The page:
Pathways Of The Heavens
By Motti Sofer
Celestial Navigation on the High Seas from Polaris to GPS
Sailors are mostly G-d-fearing, say Chazal. The reason for this is, of course, the omnipresent perils of sea – famine, disease, piracy, and wreckage. But perhaps also because nautical navigators are always gazing upward, keenly attuned to the heavens, ever watching the sun, the stars for guidance. Seamen ride the seas but follow the pathways of the heavens.
The Gemara (Horiyos 10a) tells of a journey two Tanna’im took. Rabban Gamliel and Rabi Yehoshua had both packed food for the journey that was not expected to take long, but Rabi Yehoshua seemed to have packed excessively; sacks of flour supplemented his food rations. When Rabban Gamliel’s food ran out due to the unforeseen length of the trip, Rabi Yehoshua shared his food with his great colleague. When Rabban Gamliel inquired what had prompted him to prepare for the delay, Rabi Yehoshua said that he was aware of a star (perhaps a comet) that rises only once in 70 years and confuses sailors. Rabban Gamliel exclaimed in wonder over Rabi Yehoshua’s awareness of so obscure a celestial event, yet he lived in such poverty.
To understand how an unfamiliar object in the sky could cause a ship to be lost, we must become a bit more familiar with the how ships used to find their way on the high seas.
Charting the Seas
Though we may not realize it, man’s entire concept of space and time is inseparably intertwined with celestial phenomena. The stated purpose of creating the Great Illuminators was to “be for signs, and for festivals and for days and years.” A year represents the annual solar cycle and a month represents a complete cycle of the moon’s phases. Hours and minutes are subdivisions of the day, the mean time of the sun’s daily routine.
“The pathways of the heavens are as clear to me as the pathways of Nehardea,” Shmuel, the great Amora, once said. In a way, geography and cartography are actually both astronomy. Remember, Earth is a sphere, there is no top or bottom; you can choose any place on it as your equator or meridian. We have charted out the globe based on astronomical phenomena: the equator is the mean path of the sun, and the poles are the farthest points north and south respectively. The tropics of Cancer and Capricorn are the lines across which these constellations arc in the night sky.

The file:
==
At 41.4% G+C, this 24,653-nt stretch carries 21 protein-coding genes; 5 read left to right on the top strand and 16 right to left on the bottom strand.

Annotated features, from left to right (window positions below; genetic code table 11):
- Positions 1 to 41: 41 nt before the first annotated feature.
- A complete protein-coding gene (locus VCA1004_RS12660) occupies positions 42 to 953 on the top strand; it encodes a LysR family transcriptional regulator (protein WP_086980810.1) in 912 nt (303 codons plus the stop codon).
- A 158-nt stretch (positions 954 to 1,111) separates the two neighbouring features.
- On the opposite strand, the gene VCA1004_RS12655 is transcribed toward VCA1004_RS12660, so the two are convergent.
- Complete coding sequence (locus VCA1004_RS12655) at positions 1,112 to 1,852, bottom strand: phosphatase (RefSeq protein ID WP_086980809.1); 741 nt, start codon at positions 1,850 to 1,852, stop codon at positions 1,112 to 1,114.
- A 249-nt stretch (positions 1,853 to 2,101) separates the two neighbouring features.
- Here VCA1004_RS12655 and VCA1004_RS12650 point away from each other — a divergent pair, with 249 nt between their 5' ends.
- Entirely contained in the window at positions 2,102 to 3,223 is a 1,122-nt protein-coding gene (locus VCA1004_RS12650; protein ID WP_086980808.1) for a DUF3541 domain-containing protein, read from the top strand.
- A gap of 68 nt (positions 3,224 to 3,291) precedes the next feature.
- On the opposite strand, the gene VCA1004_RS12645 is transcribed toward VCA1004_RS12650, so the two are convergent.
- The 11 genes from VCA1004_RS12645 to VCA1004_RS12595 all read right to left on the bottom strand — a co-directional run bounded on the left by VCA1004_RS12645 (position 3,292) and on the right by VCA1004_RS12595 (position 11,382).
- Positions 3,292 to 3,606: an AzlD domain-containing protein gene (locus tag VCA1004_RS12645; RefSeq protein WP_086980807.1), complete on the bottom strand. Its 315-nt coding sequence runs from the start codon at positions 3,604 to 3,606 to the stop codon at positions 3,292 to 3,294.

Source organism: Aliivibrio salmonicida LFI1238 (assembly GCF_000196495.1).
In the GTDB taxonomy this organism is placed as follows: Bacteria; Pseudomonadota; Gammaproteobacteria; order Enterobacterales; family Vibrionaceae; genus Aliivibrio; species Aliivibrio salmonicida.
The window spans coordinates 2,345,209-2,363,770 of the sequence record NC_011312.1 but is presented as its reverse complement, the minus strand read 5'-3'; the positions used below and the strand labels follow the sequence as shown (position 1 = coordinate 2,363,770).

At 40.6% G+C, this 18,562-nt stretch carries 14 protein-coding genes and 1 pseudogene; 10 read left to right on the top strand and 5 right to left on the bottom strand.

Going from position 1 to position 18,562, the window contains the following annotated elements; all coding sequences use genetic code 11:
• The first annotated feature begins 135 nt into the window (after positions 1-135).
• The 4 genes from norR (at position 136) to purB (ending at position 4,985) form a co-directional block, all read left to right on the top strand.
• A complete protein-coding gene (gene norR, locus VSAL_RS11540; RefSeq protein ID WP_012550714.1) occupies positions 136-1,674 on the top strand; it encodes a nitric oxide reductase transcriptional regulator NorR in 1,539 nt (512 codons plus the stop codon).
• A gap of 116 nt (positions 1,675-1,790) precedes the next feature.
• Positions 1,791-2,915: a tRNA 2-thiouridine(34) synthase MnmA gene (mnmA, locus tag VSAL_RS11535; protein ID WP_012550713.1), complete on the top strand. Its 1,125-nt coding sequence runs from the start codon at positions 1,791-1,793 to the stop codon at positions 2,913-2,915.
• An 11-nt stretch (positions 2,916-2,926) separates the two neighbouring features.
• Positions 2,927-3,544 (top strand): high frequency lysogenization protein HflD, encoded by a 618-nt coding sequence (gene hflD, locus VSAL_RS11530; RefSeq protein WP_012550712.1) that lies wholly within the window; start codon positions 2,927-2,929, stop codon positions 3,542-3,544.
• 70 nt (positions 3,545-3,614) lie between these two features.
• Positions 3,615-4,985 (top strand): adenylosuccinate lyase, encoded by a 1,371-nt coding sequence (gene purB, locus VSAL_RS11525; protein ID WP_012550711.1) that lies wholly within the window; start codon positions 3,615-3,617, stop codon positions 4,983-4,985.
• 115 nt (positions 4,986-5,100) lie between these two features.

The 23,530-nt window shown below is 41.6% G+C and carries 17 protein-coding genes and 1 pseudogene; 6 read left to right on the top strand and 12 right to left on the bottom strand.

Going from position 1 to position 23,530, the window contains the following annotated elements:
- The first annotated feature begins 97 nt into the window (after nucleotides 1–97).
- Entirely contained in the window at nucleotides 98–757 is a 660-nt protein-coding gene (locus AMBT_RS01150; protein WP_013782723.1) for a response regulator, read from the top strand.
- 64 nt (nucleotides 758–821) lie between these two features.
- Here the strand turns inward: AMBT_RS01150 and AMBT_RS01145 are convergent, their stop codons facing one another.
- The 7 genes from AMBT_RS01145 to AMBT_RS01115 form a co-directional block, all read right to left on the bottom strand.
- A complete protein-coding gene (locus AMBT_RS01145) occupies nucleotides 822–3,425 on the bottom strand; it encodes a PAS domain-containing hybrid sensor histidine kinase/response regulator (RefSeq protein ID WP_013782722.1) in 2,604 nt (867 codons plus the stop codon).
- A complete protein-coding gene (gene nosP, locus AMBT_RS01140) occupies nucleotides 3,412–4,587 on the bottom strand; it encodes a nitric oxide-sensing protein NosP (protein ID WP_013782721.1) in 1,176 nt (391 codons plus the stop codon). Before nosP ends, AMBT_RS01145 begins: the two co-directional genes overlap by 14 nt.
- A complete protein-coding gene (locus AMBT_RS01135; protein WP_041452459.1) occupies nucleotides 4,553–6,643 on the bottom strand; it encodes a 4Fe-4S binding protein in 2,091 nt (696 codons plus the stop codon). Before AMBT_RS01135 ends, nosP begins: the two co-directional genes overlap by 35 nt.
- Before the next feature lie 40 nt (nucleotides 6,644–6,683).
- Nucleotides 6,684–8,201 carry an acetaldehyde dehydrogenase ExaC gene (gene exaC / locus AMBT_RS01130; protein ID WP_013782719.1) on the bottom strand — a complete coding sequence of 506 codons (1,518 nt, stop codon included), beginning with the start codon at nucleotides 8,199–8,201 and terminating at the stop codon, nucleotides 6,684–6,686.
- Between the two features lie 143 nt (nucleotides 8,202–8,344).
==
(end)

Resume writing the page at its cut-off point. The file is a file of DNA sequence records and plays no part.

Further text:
Navigating the Ancient High Seas
The earliest sailors who explored the civilized world and engaged in international trade always sailed while keeping the shorelines in sight. The seas have no mileposts or landmarks, and ships leave no tracks – getting lost on the high seas is perilously easy and easily perilous. This, obviously, greatly limited man’s range of travel.
The Phoenicians learned to use celestial objects as navigational markers. The most obvious of the celestial navigational markers is the sun. It rises in the east in the morning and sets in the west in the evening, thus telling the four cardinal directions twice a day.
The sun, however, is only there by day. During the night, the sun is useless as a navigational tool. But stars are present and can indicate direction in several ways.
Polaris, or the North Star, is almost directly above the North Pole. Meaning, if you’re standing at the North Pole, the North Star is almost directly overhead, at the zenith. By keeping the star to the right, ancient sailors knew they were travelling westward.
However, these techniques only tell the direction you’re facing; you also need to know how far north or south you are.
The premise of celestial navigation is that for any celestial object visible in the sky, there is some place on earth where that object is directly overhead. That is its geographic position. It follows that if you see the sun 15 degrees removed from the zenith, your geographic position is 15 degrees from the sun’s position. By measuring the angular position of the sun, moon and other celestial bodies at the meridian, meaning when they are in the center of their arc in the sky, a navigator can measure his latitude. The angular difference between the celestial object and the zenith is how far the observer is from the sun’s geographic position. The easiest of all heavenly bodies to use for this is Polaris, which has no arc – it is always at its meridian.